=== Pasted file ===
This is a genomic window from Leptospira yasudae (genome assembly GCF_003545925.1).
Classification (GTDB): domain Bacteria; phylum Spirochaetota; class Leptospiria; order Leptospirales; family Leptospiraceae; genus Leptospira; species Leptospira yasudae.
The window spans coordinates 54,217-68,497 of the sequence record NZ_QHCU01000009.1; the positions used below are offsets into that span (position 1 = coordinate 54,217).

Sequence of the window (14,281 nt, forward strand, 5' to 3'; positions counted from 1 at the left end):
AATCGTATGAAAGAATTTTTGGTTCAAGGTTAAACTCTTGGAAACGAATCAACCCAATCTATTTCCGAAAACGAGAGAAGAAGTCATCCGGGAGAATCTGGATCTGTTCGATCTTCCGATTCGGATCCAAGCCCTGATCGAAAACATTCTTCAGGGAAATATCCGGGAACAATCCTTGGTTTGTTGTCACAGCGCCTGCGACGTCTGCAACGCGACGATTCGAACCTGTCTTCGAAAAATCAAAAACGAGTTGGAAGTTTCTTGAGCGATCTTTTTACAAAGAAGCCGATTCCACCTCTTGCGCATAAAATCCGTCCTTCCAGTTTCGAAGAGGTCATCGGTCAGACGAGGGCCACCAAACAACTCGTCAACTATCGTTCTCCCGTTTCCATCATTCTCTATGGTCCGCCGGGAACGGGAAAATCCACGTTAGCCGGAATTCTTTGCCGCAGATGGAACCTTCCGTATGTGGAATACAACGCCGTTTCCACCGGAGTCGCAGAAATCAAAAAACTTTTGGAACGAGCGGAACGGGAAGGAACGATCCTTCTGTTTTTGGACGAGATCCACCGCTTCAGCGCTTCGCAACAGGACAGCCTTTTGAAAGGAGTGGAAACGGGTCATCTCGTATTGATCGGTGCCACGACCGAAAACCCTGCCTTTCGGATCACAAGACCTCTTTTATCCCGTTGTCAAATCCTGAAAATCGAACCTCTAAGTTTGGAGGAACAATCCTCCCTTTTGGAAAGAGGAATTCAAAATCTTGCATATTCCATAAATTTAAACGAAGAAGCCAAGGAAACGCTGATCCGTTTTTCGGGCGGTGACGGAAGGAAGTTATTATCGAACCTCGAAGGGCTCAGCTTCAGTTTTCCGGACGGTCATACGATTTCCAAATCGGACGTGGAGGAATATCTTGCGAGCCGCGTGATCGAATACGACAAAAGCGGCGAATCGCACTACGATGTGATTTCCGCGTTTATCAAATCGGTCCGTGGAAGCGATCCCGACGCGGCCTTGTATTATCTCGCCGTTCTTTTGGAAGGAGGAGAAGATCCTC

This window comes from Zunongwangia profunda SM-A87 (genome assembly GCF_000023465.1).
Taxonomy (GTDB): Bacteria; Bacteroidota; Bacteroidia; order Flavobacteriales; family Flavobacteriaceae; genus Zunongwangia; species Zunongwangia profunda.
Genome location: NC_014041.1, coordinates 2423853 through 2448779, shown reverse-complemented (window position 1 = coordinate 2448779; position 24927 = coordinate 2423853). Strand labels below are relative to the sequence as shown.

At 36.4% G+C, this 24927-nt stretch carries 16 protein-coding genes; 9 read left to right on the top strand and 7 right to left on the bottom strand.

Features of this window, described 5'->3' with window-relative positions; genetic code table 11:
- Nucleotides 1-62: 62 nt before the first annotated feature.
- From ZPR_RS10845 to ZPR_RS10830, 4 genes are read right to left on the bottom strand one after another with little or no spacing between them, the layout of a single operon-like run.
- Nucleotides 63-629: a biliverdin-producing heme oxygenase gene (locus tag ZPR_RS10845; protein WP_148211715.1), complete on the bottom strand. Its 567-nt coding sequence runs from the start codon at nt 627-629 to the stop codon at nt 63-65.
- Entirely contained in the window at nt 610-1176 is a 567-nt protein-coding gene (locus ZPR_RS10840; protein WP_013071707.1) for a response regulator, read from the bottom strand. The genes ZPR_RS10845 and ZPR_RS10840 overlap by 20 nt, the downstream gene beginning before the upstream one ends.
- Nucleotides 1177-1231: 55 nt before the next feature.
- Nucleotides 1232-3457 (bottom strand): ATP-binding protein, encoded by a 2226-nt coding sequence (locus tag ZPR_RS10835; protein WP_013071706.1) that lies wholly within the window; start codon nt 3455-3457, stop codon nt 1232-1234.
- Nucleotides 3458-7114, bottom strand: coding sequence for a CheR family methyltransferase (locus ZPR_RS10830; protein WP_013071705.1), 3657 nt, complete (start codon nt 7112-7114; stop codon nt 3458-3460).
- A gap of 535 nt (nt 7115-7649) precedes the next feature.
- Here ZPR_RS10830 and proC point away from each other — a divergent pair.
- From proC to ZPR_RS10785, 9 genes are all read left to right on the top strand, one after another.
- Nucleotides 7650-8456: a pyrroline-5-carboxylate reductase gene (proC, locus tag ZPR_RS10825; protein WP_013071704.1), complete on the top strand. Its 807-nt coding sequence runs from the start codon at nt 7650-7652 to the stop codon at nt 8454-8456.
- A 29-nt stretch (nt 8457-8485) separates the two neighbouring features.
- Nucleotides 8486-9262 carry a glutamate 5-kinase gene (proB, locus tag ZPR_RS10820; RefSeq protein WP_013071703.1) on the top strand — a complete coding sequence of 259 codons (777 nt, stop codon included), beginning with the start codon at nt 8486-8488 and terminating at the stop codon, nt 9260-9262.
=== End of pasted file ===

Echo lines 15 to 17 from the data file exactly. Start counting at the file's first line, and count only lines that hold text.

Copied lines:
- Nucleotides 1177-1231: 55 nt before the next feature.
- Nucleotides 1232-3457 (bottom strand): ATP-binding protein, encoded by a 2226-nt coding sequence (locus tag ZPR_RS10835; protein WP_013071706.1) that lies wholly within the window; start codon nt 3455-3457, stop codon nt 1232-1234.
- Nucleotides 3458-7114, bottom strand: coding sequence for a CheR family methyltransferase (locus ZPR_RS10830; protein WP_013071705.1), 3657 nt, complete (start codon nt 7112-7114; stop codon nt 3458-3460).